Pudendal nerve injection is a safe and simple procedure that can provide accurate diagnosis and transient relief from this chronic and debilitating problem. This technique helps to isolate patients suitable for pudendal nerve decompression which offers high success rates.

Assessing adequacy of informed consent for elective surgery by student‐administered interview

June 10, 2019 - 00:38
Background

Studies show that patients often sign consent documents without fully comprehending the risks, benefits and potential complications. There is currently no Asian study performed analysing adequacy of informed consent. This study aims to assess adequacy of informed consent by evaluating patient understanding and retention of key information and complications pertaining to surgery via medical student‐administered interview.

Methods

A prospective study was performed on 48 patients undergoing groin hernia surgery, laparoscopic cholecystectomy and total thyroidectomy from 2017 to 2018 in a teaching hospital. Standardized assessment forms including major common complications and key details of the surgery were prepared. Structured one‐to‐one interviews between students and patients were performed and recorded on the morning of surgery.

Results

Although 93.8% of the patients claimed to have understood the information regarding their surgery, only 19.4%, 44.4% and 62.5% of the patients could actually recall the serious complications of groin hernia surgery, laparoscopic cholecystectomy and thyroidectomy, respectively. Elderly patients (>65 years) had poorer understanding of surgical procedure compared to the young (80% versus 100%, respectively, P = 0.008) with 26.7% of elderly patients claiming that they did not understand the indication for surgery. High satisfaction rates with this preoperative interview were reported by both patients and students (95.8% and 97.9%, respectively). Time interval from informed consent to surgery did not make any difference.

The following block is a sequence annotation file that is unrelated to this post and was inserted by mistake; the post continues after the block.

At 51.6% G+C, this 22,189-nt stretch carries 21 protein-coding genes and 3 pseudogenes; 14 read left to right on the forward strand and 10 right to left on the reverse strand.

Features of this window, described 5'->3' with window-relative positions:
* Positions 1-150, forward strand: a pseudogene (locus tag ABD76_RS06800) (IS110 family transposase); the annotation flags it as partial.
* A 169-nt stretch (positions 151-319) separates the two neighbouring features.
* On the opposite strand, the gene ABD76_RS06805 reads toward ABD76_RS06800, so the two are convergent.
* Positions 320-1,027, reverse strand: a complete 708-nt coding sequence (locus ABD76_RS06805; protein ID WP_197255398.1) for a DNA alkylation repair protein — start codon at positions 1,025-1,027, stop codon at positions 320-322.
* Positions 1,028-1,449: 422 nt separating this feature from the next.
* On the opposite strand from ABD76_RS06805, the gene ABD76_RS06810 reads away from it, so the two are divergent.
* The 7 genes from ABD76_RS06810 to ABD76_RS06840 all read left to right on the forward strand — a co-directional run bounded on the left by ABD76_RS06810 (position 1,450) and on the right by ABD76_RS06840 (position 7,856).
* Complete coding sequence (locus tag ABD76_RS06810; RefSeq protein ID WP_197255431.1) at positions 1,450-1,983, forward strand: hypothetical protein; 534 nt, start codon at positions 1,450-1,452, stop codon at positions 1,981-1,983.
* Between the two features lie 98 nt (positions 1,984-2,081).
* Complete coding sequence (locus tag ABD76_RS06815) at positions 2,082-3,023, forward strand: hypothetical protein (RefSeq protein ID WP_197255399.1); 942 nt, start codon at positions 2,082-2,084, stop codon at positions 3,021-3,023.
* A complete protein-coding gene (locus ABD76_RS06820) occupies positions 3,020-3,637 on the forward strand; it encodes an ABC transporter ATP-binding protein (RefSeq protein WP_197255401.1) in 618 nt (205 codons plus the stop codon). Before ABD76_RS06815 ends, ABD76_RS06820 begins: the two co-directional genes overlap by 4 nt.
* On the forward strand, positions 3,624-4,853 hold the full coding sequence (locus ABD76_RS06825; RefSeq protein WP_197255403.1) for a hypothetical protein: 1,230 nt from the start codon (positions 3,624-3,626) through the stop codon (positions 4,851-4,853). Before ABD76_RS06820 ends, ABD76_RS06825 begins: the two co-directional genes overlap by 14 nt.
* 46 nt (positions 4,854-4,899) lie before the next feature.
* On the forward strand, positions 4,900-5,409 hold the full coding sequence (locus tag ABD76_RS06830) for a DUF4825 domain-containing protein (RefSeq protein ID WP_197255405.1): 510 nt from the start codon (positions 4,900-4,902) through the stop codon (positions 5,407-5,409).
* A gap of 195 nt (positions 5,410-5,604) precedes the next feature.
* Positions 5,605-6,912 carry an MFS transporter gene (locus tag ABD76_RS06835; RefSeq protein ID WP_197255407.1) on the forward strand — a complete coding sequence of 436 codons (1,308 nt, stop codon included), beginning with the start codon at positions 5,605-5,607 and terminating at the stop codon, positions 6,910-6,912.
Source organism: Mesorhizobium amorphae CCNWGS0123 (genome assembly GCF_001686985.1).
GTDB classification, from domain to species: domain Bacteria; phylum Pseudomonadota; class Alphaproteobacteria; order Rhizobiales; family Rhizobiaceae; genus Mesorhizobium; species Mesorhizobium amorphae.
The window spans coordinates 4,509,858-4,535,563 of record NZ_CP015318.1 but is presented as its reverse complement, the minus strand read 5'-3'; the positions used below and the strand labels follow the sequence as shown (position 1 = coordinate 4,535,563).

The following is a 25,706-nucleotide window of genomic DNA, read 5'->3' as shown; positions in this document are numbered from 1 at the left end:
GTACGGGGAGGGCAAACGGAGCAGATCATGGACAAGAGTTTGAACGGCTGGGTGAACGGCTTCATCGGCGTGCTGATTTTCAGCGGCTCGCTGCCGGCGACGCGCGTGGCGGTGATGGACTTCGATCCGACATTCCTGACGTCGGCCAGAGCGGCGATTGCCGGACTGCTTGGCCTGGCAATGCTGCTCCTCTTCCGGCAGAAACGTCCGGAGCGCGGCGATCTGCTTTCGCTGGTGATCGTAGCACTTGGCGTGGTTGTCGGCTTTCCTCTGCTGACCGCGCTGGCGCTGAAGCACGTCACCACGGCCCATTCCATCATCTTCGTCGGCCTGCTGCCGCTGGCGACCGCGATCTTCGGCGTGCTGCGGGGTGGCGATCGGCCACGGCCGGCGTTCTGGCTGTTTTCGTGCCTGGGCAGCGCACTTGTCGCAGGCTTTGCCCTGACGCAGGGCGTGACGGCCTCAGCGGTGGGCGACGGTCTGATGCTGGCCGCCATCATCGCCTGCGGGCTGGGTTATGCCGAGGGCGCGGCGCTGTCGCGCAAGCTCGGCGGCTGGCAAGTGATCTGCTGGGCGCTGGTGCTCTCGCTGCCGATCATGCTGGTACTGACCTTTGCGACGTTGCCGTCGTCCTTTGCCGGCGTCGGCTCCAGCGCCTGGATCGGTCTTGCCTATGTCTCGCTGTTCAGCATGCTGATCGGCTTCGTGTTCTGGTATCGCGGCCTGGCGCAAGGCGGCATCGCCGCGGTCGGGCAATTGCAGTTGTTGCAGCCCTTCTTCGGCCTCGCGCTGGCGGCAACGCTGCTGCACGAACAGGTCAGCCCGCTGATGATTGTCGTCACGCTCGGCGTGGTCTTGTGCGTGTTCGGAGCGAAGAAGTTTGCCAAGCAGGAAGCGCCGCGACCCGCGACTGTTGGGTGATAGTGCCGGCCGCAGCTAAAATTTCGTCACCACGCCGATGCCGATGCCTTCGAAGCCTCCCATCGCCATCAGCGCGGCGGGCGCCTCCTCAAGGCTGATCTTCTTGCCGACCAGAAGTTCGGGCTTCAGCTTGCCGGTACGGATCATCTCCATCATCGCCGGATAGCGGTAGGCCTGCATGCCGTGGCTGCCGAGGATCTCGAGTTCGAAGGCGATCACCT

Conclusion

Understanding of information and key complications was generally low, especially in the elderly population. The structured preoperative interview achieved the dual goal of reinforcing patient gaps in knowledge and improving student communication skills.

Outcomes following radical cystectomy: a population‐based study from Queensland, Australia

June 10, 2019 - 00:38

This population‐based study of outcomes following radical cystectomy found 30‐ and 90‐day mortality was low. Some population sub‐groups, such as older patients are at heightened risk of post‐operative mortality. Regular monitoring of outcomes following oncologic surgery using quality indicators allows clinicians to reflect on practice and helps to identify areas for improvement.


Background

Radical cystectomy (RC) is a complex uro‐oncology surgical procedure with high surgical morbidity. We report on outcomes following RC for bladder cancer using a population‐based cohort of patients.

Methods

Patients receiving an RC from 2002 to 2016 were included and linked to their cancer‐related surgical procedures. Hospitals were categorized as high (>7 RCs/year) and low (≤7 RCs/year). Outcomes included 30‐ and 90‐day mortalities and 2‐year overall survival (OS). Multivariable logistic regression models were used to examine factors associated with the outcomes of interest. OS was estimated using the Kaplan–Meier survival function.

Results